Further, if or when used, the use of the transitional phrase “comprising” is used to maintain the “open-end” claims herein, according to traditional claim interpretation. Thus, unless the context requires otherwise, it should be understood that the term “comprise” or variations such as “comprises” or “comprising”, are intended to imply the inclusion of a stated element or step or group of elements or steps but not the exclusion of any other element or step or group of elements or steps. Such terms should be interpreted in their most expansive form so as to afford the applicant the broadest coverage legally permissible. The use of the phrase, “or any other claim” is used to provide support for any claim to be dependent on any other claim, such as another dependent claim, another independent claim, a previously listed claim, a subsequently listed claim, and the like. As one clarifying example, if a claim were dependent “on claim 20 or any other claim” or the like, it could be re-drafted as dependent on claim 1, claim 15, or even claim 25 (if such were to exist) if desired and still fall with the disclosure. It should be understood that this phrase also provides support for any combination of elements in the claims and even incorporates any desired proper antecedent basis for certain claim combinations such as with combinations of method, apparatus, process, and the like claims.
Finally, any claims set forth at any time are hereby incorporated by reference as part of this description of the invention, and the applicant expressly reserves the right to use all of or a portion of such incorporated content of such claims as additional description to support any of or all of the claims or any element or component thereof, and the applicant further expressly reserves the right to move any portion of or all of the incorporated content of such claims or any element or component thereof from the description into the claims or vice-versa as necessary to define the matter for which protection is sought by this application or by any subsequent continuation, division, or continuation-in-part application thereof, or to obtain any benefit of, reduction in fees pursuant to, or to comply with the patent laws, rules, or regulations of any country or treaty, and such content incorporated by reference shall survive during the entire pendency of this application including any subsequent continuation, division, or continuation-in-part application thereof or any reissue or extension thereon.
1. An automated pedal depression apparatus comprising:
- a pedal depressor configured to contact a foot pedal for at least some time during operation of said automated pedal depression apparatus;
- an actuator configured to actuate said pedal depressor;
- a controller configured to control said actuator;
- an adjustable support that supports said actuator;
- a power input configured to receive power for use by said actuator; and
- actuator motion information communication componentry configured to communicate information to the controller about an actuator motion that is appropriate for an application.
2. The automated pedal depression apparatus as described in claim 1 wherein said foot pedal comprises a pedal selected from the group consisting of accelerator pedal, brake pedal, and clutch pedal.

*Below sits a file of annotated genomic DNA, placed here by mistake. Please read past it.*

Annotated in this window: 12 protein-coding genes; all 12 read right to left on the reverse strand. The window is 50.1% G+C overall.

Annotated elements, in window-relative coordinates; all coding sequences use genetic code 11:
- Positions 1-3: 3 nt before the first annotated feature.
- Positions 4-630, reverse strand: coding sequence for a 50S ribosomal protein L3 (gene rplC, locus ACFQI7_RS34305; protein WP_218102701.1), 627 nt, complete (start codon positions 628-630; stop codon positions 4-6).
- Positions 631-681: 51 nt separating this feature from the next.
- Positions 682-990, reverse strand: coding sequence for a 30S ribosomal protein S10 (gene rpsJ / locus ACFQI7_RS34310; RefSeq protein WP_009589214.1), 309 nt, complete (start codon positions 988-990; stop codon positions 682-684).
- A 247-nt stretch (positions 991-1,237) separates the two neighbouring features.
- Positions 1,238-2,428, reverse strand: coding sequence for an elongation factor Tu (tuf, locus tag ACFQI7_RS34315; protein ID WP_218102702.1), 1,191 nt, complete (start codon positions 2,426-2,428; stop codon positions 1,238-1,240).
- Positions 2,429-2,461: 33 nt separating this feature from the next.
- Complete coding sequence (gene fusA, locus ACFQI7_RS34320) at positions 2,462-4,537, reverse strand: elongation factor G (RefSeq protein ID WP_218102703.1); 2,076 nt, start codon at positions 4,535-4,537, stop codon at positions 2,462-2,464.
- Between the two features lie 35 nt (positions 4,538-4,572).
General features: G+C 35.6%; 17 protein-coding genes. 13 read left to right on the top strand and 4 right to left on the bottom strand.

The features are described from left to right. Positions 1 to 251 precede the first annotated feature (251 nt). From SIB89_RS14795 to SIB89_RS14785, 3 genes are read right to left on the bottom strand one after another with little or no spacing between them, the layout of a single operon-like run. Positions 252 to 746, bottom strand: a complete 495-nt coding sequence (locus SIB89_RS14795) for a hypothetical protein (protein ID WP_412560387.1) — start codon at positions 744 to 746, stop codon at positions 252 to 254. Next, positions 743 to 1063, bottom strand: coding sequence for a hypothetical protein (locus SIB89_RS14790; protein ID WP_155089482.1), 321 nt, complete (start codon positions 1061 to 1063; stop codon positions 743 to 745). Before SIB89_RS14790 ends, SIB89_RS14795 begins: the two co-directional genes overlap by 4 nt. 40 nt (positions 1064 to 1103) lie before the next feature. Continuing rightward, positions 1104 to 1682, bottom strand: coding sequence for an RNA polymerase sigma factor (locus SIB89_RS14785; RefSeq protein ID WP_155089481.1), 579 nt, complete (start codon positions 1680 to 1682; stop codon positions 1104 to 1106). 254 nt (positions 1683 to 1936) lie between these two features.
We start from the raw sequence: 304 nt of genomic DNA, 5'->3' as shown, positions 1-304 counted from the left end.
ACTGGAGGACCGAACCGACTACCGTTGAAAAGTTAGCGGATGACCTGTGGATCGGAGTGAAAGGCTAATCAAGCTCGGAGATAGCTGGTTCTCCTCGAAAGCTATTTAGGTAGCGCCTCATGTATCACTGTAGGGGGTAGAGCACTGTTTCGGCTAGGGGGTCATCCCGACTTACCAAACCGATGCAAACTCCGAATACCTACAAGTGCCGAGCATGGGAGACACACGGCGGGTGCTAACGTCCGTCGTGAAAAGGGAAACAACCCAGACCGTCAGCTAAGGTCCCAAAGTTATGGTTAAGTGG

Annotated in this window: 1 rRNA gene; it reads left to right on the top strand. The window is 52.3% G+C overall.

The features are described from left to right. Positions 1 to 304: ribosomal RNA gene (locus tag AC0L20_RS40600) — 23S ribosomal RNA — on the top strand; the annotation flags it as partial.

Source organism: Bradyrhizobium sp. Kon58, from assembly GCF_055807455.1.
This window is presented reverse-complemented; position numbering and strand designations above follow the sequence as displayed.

3. The automated pedal depression apparatus as described in claim 1 wherein said actuator comprises an actuator selected from the group consisting of electromotor actuator, servomotor actuator, linear actuator, rotatory actuator, robotic actuator, and stepper motor actuator.
4. The automated pedal depression apparatus as described in claim 1 wherein said actuator comprises an extendable actuator arm.
5. The automated pedal depression apparatus as described in claim 4 wherein said pedal depressor is established at the end of said extendable actuator arm.
6. The automated pedal depression apparatus as described in claim 1 wherein said controller comprises feedback related componentry.
7. The automated pedal depression apparatus as described in claim 1 comprises a digital controller.
8. The automated pedal depression apparatus as described in claim 1 wherein said controller is configured to control said actuator according to pre-programmed information.
9. The automated pedal depression apparatus as described in claim 1 wherein said controller is configured to control said actuator according to user-entered information.
10. The automated pedal depression apparatus as described in claim 1 wherein said adjustable support comprises a frame.
11. The automated pedal depression apparatus as described in claim 1 wherein said adjustable support is configured for establishment between a vehicle seat and said foot pedal.
12. The automated pedal depression apparatus as described in claim 1 wherein said power input comprises a grid-power power input.
13. The automated pedal depression apparatus as described in claim 1 comprises a battery power power input.
14. The automated pedal depression apparatus as described in claim 1 wherein said actuator motion information communication componentry comprises a user interface.
15. The automated pedal depression apparatus as described in claim 1 wherein said actuator motion information communication componentry communicates information entered by a user.
16. The automated pedal depression apparatus as described in claim 1 wherein said actuator motion information communication componentry communicates pre-programmed information.
17. The automated pedal depression apparatus as described in claim 1 wherein said actuator motion information communication componentry comprises stored information.
18. The automated pedal depression apparatus as described in claim 1 wherein said apparatus, during operation, allows for user-independent administration of an engine treatment.
19. The automated pedal depression apparatus as described in claim 1 wherein said adjustable support, during operation of said apparatus, is itself supported by a vehicle floor and a vehicle seat.
20. The automated pedal depression apparatus as described in claim 1 wherein said actuator comprises feedback related componentry.
Filed: Jan 22, 2020
Publication Date: Jul 22, 2021
Inventor: Lars Anderson (Loveland, CO)
Application Number: 16/749,667